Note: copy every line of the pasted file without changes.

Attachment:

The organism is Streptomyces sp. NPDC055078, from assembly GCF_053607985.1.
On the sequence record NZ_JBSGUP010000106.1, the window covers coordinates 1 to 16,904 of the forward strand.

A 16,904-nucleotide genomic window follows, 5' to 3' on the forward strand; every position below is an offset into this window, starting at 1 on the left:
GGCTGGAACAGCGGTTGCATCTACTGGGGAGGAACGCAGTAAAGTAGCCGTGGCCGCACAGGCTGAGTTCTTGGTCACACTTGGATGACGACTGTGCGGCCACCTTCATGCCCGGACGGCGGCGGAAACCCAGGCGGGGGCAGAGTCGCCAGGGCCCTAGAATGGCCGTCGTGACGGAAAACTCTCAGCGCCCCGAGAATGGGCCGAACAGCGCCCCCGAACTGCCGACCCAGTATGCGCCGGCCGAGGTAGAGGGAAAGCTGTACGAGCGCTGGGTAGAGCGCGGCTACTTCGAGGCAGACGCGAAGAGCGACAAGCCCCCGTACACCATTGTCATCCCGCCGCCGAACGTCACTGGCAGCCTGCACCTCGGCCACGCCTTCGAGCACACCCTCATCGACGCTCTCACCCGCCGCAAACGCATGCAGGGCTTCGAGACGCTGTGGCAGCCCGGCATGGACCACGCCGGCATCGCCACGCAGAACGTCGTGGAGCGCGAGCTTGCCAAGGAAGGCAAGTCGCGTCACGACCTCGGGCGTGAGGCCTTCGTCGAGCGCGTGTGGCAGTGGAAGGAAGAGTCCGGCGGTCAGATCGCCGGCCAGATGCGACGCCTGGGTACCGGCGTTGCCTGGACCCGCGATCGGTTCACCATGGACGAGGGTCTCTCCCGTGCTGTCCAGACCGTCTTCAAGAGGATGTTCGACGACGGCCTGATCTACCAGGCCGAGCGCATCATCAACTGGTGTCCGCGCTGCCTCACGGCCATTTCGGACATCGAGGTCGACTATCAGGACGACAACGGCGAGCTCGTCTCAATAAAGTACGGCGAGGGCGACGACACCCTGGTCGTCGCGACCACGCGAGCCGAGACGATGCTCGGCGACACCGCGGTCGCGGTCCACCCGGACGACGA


The organism is Streptomyces sp. NPDC055078, from assembly GCF_053607985.1.
On the sequence record NZ_JBSGUP010000106.1, the window covers coordinates 1 to 16,904 of the forward strand.

A 16,904-nucleotide genomic window follows, 5' to 3' on the forward strand; every position below is an offset into this window, starting at 1 on the left:
GGCTGGAACAGCGGTTGCATCTACTGGGGAGGAACGCAGTAAAGTAGCCGTGGCCGCACAGGCTGAGTTCTTGGTCACACTTGGATGACGACTGTGCGGCCACCTTCATGCCCGGACGGCGGCGGAAACCCAGGCGGGGGCAGAGTCGCCAGGGCCCTAGAATGGCCGTCGTGACGGAAAACTCTCAGCGCCCCGAGAATGGGCCGAACAGCGCCCCCGAACTGCCGACCCAGTATGCGCCGGCCGAGGTAGAGGGAAAGCTGTACGAGCGCTGGGTAGAGCGCGGCTACTTCGAGGCAGACGCGAAGAGCGACAAGCCCCCGTACACCATTGTCATCCCGCCGCCGAACGTCACTGGCAGCCTGCACCTCGGCCACGCCTTCGAGCACACCCTCATCGACGCTCTCACCCGCCGCAAACGCATGCAGGGCTTCGAGACGCTGTGGCAGCCCGGCATGGACCACGCCGGCATCGCCACGCAGAACGTCGTGGAGCGCGAGCTTGCCAAGGAAGGCAAGTCGCGTCACGACCTCGGGCGTGAGGCCTTCGTCGAGCGCGTGTGGCAGTGGAAGGAAGAGTCCGGCGGTCAGATCGCCGGCCAGATGCGACGCCTGGGTACCGGCGTTGCCTGGACCCGCGATCGGTTCACCATGGACGAGGGTCTCTCCCGTGCTGTCCAGACCGTCTTCAAGAGGATGTTCGACGACGGCCTGATCTACCAGGCCGAGCGCATCATCAACTGGTGTCCGCGCTGCCTCACGGCCATTTCGGACATCGAGGTCGACTATCAGGACGACAACGGCGAGCTCGTCTCAATAAAGTACGGCGAGGGCGACGACACCCTGGTCGTCGCGACCACGCGAGCCGAGACGATGCTCGGCGACACCGCGGTCGCGGTCCACCCGGACGACGA